Les Blank has made a film or two. Closer to 40, actually, with more on the way. They’re spirited movies about passionate people keeping traditions alive. Films that’ll make your soul soar and your feet move. Profiles of Cajun (Yum, Yum, Yum!),
zydeco (Hot Pepper)
, and Tex-Mex musicians (Chulas Fronteras).
Documentaries about polka aficionados (In Heaven There is No Beer)
and ardent lovers of garlic (Garlic is as Good as Ten Mothers).
Oops. Maybe I shouldn’t call them documentaries. Blank, 67, thinks the word is too stuffy to describe his work—and he’s got a point. His films about the commingled pleasures of eating, dancing, and making music are anything but stuffy. While drawn into film by the influence of Ingmar Bergman, his college years in New Orleans seem to have made a more lasting impression. Now based in the Bay Area, Blank is drawn to joyful subjects and to people who exhibit at least a little divine madness.
Blank’s combination of curiosity and respect leads to a contagious, playful, even lusty spirit in his work. One of my favorite Blank films is Gap-Toothed Women
in which model Lauren Hutton, folksinger Claudia Schmidt, and other gap-toothed gals describe the diastemic life.
Blank has always been drawn to people with a sense of mission. He’s now chronicling a Californian who treks annually to China to buy tea. To me, Blank’s most mesmerizing film is Burden of Dreams,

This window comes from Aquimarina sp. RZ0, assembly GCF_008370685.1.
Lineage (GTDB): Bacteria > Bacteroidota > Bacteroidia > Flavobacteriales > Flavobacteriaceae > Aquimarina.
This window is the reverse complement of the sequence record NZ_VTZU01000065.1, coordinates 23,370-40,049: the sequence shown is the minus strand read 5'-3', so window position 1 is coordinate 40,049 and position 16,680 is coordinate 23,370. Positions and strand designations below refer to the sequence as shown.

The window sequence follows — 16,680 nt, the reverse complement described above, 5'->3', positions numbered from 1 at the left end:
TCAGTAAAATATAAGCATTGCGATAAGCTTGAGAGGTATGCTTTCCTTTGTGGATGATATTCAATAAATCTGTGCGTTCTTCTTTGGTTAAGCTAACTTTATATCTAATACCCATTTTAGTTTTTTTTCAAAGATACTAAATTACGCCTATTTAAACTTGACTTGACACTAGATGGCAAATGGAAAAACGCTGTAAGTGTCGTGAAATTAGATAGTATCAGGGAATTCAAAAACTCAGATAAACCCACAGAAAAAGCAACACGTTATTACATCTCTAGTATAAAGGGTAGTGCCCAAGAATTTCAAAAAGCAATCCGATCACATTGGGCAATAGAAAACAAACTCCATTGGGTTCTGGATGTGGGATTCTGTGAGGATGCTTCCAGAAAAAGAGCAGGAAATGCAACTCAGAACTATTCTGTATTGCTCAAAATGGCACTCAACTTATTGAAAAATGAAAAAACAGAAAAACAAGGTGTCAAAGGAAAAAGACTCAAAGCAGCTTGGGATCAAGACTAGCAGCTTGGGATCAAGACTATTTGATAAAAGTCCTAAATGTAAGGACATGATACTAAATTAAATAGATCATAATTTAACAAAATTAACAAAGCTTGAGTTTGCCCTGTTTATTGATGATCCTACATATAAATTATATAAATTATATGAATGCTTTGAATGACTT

a 1982 picture documenting the extreme conditions German director Werner Herzog underwent to film Fitzcarraldo, a tale about a man’s quest to bring opera to the Amazon, in part by hauling a riverboat over a mountain.
To make Burden of Dreams,
Blank discarded 99 percent of the footage he shot, a process he has compared to a sculptor chipping away at a block of stone. In one telling scene shot on location, Herzog talks about the jungle. "Nature here is vile and base," Herzog says. "I see fornication and asphyxiation and choking, fighting for survival and growing and just rotting away. The trees here are in misery. The birds here are in misery. I don’t think they sing, they just screech in pain."
At this point in the film there’s a full minute without a human voice, just close-ups of a man cutting then holding up a red bird, an ant lugging a scarlet feather to and fro, a tree frog with its neck pulsing, two more insects, one at a time, all accompanied by the cries of a jungle bird, the Screaming Piha. Blank then cuts back to Herzog expounding on the jungle as "a land that God, if he exists, has created out of anger." It is not that he hates it, says Herzog: "I love it very much. But I love it against my better judgment." Blank, like the subject of his film, is fascinated by a love so powerful.
Blank has explained that his aim in making movies is to "expand awareness of the world" and "to appreciate being alive." And that’s what he does. Jump at the next chance to see one of his movies (learn more at
), and you’ll know what it feels like when people’s dreams—and maybe yours too—learn to dance.